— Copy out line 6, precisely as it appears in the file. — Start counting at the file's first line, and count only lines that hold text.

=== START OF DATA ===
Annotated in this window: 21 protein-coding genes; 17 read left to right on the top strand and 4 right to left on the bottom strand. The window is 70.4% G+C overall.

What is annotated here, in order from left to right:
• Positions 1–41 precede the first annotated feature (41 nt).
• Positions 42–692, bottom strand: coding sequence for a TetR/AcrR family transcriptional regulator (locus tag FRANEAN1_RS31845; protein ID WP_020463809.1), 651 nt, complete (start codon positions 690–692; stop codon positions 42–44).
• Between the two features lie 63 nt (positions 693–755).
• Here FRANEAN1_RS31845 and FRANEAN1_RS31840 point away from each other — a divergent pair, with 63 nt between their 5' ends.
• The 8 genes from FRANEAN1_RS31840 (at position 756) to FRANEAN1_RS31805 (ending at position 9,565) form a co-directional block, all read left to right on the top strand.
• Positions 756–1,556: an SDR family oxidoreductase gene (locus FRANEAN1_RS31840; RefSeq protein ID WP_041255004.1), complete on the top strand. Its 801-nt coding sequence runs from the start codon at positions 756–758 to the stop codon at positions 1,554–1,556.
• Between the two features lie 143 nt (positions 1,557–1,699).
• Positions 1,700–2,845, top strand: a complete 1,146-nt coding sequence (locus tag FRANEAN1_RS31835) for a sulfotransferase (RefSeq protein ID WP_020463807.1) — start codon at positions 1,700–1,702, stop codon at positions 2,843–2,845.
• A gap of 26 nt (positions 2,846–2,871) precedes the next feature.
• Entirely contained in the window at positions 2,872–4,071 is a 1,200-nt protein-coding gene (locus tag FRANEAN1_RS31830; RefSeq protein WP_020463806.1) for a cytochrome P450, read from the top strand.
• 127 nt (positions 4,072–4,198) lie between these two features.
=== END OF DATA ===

• Here FRANEAN1_RS31845 and FRANEAN1_RS31840 point away from each other — a divergent pair, with 63 nt between their 5' ends.